I have to admit I was pretty nervous when I first approached the event organizer Alex Leon for permission to shoot from the water and I made my best effort to make it sound like I knew what I was doing. Surprisingly he gave me permission to shoot as long as promised to respect the competition zone and stay out of the line of sight of the official event water photographers. I was half frothing and half shitting myself as I had not previously shot from the water here and I was totally dreading the super sketchy rock-off required to enter the wave arena. The last thing I wanted to do was to get obliterated in front of a crowd of 300 plus people yet inside I knew I had to get out there regardless. El Gringo is a wave I had always dreamed of experiencing from way back when I was a frothing little grommet and I would totally kick myself if I did not take up this once in a lifetime opportunity.
Nervously yet patiently I sat next to the rock-off spot praying that I would pick the perfect moment for a well timed swim out and not a free trip to literal obliteration on the dry rock shelf. I had spotted a good looking lull and with a rush of blood to the head I made the split second decision to make a break for it and I blindly plunged into the narrow rocky keyhole channel and the frigid waters of the Chilean Pacific coast. Instantly the freezing water knocked the wind out of me and I was being rapidly surged over almost dry rock shelf by the fast out flowing water. It felt like I was being washed out to sea by white water rapids that you would only usually experience in a flooded river. After fortunately only having to duck under one wave I soon found myself sitting safely although somewhat breathless in the channel next to professional surf photographer Pablo Jimenez ( who for the record is a complete legend), the hardest part was now over.
Over the next three hours I proceeded to witness some of the world’s best absolutely tear this epic wave to pieces while I tried in my vainest to capture every fleeting moment of epicness while simultaneously keeping an eye out for the rogue clean-up sets that would completely closeout the entire channel from where I was shooting from. Shooting from the water gave a much truer perspective of how heavy this wave really is and how thick the lip of the barrel can get. It was a truly humbling experience to be out there in the middle of the all the madness and witnessing all of the epic action face to face. It is all too easy for one to critique the riders from the safety of our computer screens but this experience definitely gave me a new found respect for the level of commitment that the riders have by putting their body and safety on the line just for that one chance of glory. [Continued below]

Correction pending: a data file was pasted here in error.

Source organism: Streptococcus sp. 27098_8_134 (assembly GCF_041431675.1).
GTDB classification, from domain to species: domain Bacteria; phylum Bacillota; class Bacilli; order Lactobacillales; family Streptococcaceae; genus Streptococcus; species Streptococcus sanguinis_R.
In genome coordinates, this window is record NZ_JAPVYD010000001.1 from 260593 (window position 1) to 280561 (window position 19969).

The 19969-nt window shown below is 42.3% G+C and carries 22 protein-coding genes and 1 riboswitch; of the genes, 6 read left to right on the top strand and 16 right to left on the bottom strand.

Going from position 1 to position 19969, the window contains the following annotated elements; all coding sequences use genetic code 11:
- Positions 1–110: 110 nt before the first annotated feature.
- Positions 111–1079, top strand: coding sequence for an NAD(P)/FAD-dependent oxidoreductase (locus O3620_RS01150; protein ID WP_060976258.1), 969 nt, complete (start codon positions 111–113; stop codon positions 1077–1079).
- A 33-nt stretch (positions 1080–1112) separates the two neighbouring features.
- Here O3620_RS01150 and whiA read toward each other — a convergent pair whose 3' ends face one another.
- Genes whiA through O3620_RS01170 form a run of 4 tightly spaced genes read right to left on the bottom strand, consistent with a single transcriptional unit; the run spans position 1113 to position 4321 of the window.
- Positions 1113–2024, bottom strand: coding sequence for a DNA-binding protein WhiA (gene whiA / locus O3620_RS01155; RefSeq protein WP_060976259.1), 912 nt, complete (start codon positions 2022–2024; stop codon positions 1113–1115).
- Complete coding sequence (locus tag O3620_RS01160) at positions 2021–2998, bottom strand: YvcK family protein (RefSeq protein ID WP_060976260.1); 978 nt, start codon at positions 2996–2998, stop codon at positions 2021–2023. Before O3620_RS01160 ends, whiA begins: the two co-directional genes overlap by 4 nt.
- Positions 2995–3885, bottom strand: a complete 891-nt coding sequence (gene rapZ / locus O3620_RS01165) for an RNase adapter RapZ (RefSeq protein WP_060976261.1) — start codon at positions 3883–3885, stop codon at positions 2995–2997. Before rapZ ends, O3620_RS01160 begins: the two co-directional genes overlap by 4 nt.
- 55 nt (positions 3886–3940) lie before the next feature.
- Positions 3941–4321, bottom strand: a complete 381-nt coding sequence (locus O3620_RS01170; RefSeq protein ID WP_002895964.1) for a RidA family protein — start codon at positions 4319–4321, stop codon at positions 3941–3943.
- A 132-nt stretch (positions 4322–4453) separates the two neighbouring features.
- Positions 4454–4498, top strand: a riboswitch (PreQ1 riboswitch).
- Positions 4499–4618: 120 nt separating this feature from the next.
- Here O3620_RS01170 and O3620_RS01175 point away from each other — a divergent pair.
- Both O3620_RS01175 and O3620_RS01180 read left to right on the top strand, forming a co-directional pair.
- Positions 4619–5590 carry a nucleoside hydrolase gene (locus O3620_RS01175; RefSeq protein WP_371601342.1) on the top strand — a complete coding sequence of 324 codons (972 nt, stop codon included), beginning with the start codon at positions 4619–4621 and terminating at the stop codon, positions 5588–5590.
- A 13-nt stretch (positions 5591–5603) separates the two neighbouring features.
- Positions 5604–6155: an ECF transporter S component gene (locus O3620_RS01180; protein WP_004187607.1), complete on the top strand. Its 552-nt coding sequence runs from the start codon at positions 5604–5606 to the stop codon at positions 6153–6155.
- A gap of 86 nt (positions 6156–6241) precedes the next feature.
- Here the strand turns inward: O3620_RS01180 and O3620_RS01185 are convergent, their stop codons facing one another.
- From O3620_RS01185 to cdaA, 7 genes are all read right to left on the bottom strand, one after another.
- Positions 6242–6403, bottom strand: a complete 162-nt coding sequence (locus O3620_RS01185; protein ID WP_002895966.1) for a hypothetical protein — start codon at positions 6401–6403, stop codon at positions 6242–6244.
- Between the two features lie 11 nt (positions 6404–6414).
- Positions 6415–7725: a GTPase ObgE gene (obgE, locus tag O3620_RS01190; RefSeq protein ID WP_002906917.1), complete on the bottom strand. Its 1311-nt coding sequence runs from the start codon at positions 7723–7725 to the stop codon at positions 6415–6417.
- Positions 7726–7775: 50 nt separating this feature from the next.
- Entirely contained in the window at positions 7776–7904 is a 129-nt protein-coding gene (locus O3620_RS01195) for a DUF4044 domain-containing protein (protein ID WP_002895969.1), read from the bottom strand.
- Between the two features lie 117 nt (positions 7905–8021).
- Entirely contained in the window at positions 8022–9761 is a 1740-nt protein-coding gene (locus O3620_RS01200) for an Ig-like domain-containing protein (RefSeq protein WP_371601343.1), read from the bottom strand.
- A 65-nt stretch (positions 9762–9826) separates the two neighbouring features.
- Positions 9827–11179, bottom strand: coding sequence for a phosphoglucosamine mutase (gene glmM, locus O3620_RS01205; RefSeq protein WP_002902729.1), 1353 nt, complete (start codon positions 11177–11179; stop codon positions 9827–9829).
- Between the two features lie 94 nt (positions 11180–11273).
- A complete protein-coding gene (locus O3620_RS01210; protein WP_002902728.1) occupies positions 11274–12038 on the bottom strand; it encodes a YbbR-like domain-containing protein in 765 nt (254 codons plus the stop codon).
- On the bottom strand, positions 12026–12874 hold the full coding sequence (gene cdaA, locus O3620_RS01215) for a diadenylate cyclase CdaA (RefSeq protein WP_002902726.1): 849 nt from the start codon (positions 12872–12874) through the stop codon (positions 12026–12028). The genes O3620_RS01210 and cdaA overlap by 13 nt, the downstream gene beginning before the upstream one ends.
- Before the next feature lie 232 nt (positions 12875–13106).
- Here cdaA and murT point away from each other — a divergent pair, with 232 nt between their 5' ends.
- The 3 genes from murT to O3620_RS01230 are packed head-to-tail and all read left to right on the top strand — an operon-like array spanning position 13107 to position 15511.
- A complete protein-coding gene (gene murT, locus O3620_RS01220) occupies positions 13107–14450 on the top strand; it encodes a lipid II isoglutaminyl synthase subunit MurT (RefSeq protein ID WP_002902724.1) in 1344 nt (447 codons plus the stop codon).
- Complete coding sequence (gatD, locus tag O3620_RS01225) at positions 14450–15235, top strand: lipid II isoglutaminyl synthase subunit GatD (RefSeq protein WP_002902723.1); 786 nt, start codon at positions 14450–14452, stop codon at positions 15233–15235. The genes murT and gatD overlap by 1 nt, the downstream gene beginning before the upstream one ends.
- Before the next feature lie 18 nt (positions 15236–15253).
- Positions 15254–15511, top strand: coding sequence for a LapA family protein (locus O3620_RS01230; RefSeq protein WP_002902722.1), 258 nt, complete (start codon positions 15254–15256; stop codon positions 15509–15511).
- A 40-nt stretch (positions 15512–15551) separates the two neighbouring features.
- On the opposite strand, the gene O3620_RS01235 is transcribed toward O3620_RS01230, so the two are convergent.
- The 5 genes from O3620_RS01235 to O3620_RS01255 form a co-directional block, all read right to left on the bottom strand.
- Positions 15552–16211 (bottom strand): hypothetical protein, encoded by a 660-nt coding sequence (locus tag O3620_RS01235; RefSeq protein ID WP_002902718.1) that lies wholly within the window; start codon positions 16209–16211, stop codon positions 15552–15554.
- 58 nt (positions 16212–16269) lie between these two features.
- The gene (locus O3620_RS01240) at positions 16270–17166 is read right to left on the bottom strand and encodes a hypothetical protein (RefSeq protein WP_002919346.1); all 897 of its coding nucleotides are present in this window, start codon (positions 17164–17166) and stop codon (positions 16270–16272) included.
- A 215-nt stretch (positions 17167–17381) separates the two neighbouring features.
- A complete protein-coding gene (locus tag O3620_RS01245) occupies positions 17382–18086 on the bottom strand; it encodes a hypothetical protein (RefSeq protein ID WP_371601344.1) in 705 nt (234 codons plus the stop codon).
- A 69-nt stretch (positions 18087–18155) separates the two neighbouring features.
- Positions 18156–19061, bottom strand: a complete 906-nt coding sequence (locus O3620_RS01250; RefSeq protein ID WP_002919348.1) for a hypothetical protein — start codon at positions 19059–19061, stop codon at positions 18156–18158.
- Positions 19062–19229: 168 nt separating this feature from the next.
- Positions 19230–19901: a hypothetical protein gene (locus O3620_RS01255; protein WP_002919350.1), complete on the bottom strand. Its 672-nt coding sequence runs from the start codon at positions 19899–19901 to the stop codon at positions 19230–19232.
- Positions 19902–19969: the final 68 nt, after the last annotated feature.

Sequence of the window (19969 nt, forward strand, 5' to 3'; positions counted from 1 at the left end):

This session was one of the major highlights of my surf photography experiences to date. To be out there rubbing shoulders with the best in the business at my childhood dream wave was a moment I will never forget and definitely a dream come true for me. After the days surfing had finished I was even lucky enough to blag a free ride back to shore on the contest jet-ski and thus avoiding the somewhat sketchy return on the rocks. That’s it! I had done it! I had achieved my childhood dream of shooting from the water in Arica and had even made it safely back to shore in one piece. STOKED!
I was so grateful to the APB for being so cool as to allow me to capture all the action from the water and achieve this dream. The APB may of received some bad press in recent years but despite a few setbacks I felt that they did a very solid job in Arica. As I was there with my friend and APB competitor Michael Duque they allowed me to witness the event from inside the competitor zone. I was literally sitting shoulder to shoulder with some of the biggest names in the sport. What really blew me away about these pros is how down to earth, approachable and friendly they all are. I was just some gringo that had randomly rocked up to watch the event and I soon found them greeting me, introducing themselves and shaking my hand all despite my best efforts to keep a low profile and give them space.
Another observation that really blew me away was the great level of comradery that exists between most riders. Despite being close competitors and arch rivals I witnessed a high level of genuine respect and friendliness between them all. Even when riders had not made their heats they were still more than happy to encourage and hoot on their rivals and were stoked for them when they progressed. Such a high level of sportsman ship was great to witness and I firmly believe that you would struggle witness such genuine comradery and mutual respect among competitors in the professional stand-up surfing world. While I am not much of a bodyboard groupie these days it was still a great experience for me to witness such an amazing contest with some truly awesome people – oh and snaveling the odd free massage intended solely for competitors was just an added bonus…just please don’t tell Alex!! [Continued below]
The swell was to jack-up again for the final two days of competition and with the final day being held in epic 6-8ft plus glassy as f@%k flawless conditions. The conditions were up there among quite possibly some of the best waves I have ever witnessed in my life and to be able to score waves of such quality in a contest like this is truly epic indeed. Some truly amazing surfing went down during the day in dream bodyboarding conditions but in the end only four remained being Pierre Costes (France), Iain Campbell (South Africa), Roberto Bruno (Brasil) and local Chilean Alan Munoz.
A good sized local crowd had turned up to witness the final which is teastment to the amazing popularity and support bodyboarding experiences in Chile and South America. An abundance of top level bodyboarding was being showcased to apease the rowdy crowd who were happily laping up every dramatic moment. Once the dust had settled reigning 2016 World Champion Pierre Costes was convincingly crowned victor. The Frenchman was absolutely unstoppable on the final day and capped his winning performance with long deep barrels and a ridiculously huge air forward 360 spin. None could argue that the Frenchman thoroughly deserved to experience the sweet taste of victory thanks to his next level performance in next level waves. [Contiuned below].
The contest was a great spectacle to behold and featured insane levels of bodyboarding in some truly epic conditions. I feel the success of the 2017 Arican Chilean Challenge will do the public image of bodyboarding and the APB tour a whole world of good. I had an amazing time in Arica and it is such a special little town with friendly people and not so friendly waves. It was great to finally realise my dream and make it to this famed wave for the contest. If you ever get the chance to visit Arica and the North of Chile definitely snap it up but please do not forget your big wave boots and a solid set of gonads!